Meat & Fish Packing Co. S.F.
Meat & Fish Packing Co.
Meat & Fish Packing Co., San Francisco, California
Colorless Figural Barrel
Provenance: Eric McGuire Collection
Our small figural barrel is one of the treasures of the early Western glass industry. The company that sold it, the Meat & Fish Packing Co. of San Francisco, located at No. 736 Montgomery Street, was short-lived. Documentation is nearly non-existent, save for one newspaper reference that gives us a little information.
The relatively new product was marketed in 1878 as the proprietors decided to enter it into the 13th Industrial Exhibition of the Mechanics’ Institute in September of that year, as noted in the Pacific Rural Press, September 21, 1878.
“Meat & Fish Packing Co. – Ochsenmaul Salat
Public attention has of late been directed to the ornamental pyramid on the main floor of the pavilion, composed by the nicest glass barrels containing “Ochsenmaul Salat” (preserved beeves’ heads, tongues and palates), exhibited by the above named company…This fine delicacy and relish, has but lately been introduced to our State, and already obtains the highest approbation of epicures and housekeepers. No family should be without it, for its convenience in emergencies more than compensates its cost.”
Translated from its German roots, “Ochsenmaul Salat” means ox mouth salad. The concoction originated in southern Germany and Bavaria and was a delicacy (and probably still is). The company made the relish from meat picked from the cheeks and tongue of a cooked corned beef head. The meat would then be boiled in a water-vinegar mixture for three hours and then cut into small pieces with onion, salt, pepper, vinegar and oil, with additional spices. Apparently, there weren’t enough Germans in San Francisco to keep the company in business and it silently and quickly went away. The business was never even listed in the San Francisco business directory.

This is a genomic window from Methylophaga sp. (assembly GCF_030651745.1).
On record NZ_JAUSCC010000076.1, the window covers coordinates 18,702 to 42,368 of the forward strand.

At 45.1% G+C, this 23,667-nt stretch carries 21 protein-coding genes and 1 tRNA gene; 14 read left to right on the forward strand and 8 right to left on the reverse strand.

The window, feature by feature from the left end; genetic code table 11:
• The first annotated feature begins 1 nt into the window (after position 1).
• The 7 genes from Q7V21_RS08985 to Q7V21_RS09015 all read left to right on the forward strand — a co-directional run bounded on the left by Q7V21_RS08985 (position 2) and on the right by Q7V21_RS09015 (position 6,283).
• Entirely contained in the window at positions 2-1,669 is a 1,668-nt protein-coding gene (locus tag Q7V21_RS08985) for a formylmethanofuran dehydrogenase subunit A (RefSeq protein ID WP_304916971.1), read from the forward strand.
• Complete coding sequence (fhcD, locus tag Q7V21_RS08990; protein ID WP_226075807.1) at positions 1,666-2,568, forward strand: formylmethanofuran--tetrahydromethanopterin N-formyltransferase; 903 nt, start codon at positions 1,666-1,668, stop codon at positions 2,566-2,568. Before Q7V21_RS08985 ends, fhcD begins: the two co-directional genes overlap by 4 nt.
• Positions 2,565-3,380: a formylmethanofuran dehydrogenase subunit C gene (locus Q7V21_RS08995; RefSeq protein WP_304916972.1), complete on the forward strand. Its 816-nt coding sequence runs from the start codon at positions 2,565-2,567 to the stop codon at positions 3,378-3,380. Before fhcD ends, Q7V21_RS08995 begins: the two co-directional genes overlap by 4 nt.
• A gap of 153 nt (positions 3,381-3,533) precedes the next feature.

The clear horizontally 3–3 ring barrel, with a hint of green, is a little larger than most mustard bottles and is an obvious contender for being blown at the San Francisco and Pacific Glass Works. Measuring about 5 ½ inches in height, the bottle is embossed ‘MEAT & FISH PACKING CO.’ in an arched copy set within a semi-circle plate. Horizontal, straight-line copy reading ‘S.F.’ is centered and placed beneath. The mouth is very sloppily applied and the base is smooth. A small long-lost paper label would have most likely been placed on the reverse side of the barrel, repeating the product name and contents.
The consignor dug this extremely rare bottle in San Francisco many years ago and said it is one of his favorite California-made bottles. He knows of another example in a California collection. Betty Zumwalt, in her book Ketchup Pickles Sauces 19th Century Food in Glass, lists the bottle on page 299 and provides a rubbing of the embossed copy from Jane Blacharski of Tucson. That specimen was excavated in a Tucson urban renewal project in 1969.
If one is observant, it is possible to find an example blown from the Meat & Fish Packing Co. reworked mold, as shown above-right. A slugged-out arch hiding the area of the previous embossing is visible. These bottles are rare, and we have no idea what they may have contained, but they look similar to period mustard bottles.
See the museum example of a G E Mustard.
See the museum example of a Wm. Schotten & Bro. St. Louis mustard.
Primary Image: Meat & Fish Packing Co. S.F.” figural barrel imaged by Eric McGuire, FOHBC Virtual Museum West Coast Studio.
Support: Reference to Western Bottle News, Meat & Fish Packing Co. by Eric McGuire, November 1, 2019. Research by Eric McGuire.
Support: Reference to Ketchup Pickles Sauces – 19th Century Food in Glass by Betty Zumwalt, 1980
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